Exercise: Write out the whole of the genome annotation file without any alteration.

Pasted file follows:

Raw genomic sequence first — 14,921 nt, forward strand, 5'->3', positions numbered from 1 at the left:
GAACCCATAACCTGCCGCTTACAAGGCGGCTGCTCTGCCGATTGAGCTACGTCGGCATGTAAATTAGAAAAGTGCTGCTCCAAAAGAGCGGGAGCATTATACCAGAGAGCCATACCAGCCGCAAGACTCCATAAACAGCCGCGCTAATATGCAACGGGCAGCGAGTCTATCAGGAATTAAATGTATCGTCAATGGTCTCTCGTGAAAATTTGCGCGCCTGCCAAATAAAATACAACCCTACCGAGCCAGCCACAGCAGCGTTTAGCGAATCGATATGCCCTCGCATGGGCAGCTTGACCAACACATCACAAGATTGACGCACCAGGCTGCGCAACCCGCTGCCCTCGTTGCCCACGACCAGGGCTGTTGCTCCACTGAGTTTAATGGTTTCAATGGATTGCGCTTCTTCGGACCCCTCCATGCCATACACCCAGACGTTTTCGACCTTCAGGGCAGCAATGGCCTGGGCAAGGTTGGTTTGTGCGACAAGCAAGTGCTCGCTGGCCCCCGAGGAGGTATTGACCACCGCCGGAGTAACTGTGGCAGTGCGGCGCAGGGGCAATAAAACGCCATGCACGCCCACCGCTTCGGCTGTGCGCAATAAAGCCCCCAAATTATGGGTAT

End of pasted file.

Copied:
Raw genomic sequence first — 14,921 nt, forward strand, 5'->3', positions numbered from 1 at the left:
GAACCCATAACCTGCCGCTTACAAGGCGGCTGCTCTGCCGATTGAGCTACGTCGGCATGTAAATTAGAAAAGTGCTGCTCCAAAAGAGCGGGAGCATTATACCAGAGAGCCATACCAGCCGCAAGACTCCATAAACAGCCGCGCTAATATGCAACGGGCAGCGAGTCTATCAGGAATTAAATGTATCGTCAATGGTCTCTCGTGAAAATTTGCGCGCCTGCCAAATAAAATACAACCCTACCGAGCCAGCCACAGCAGCGTTTAGCGAATCGATATGCCCTCGCATGGGCAGCTTGACCAACACATCACAAGATTGACGCACCAGGCTGCGCAACCCGCTGCCCTCGTTGCCCACGACCAGGGCTGTTGCTCCACTGAGTTTAATGGTTTCAATGGATTGCGCTTCTTCGGACCCCTCCATGCCATACACCCAGACGTTTTCGACCTTCAGGGCAGCAATGGCCTGGGCAAGGTTGGTTTGTGCGACAAGCAAGTGCTCGCTGGCCCCCGAGGAGGTATTGACCACCGCCGGAGTAACTGTGGCAGTGCGGCGCAGGGGCAATAAAACGCCATGCACGCCCACCGCTTCGGCTGTGCGCAATAAAGCCCCCAAATTATGGGTAT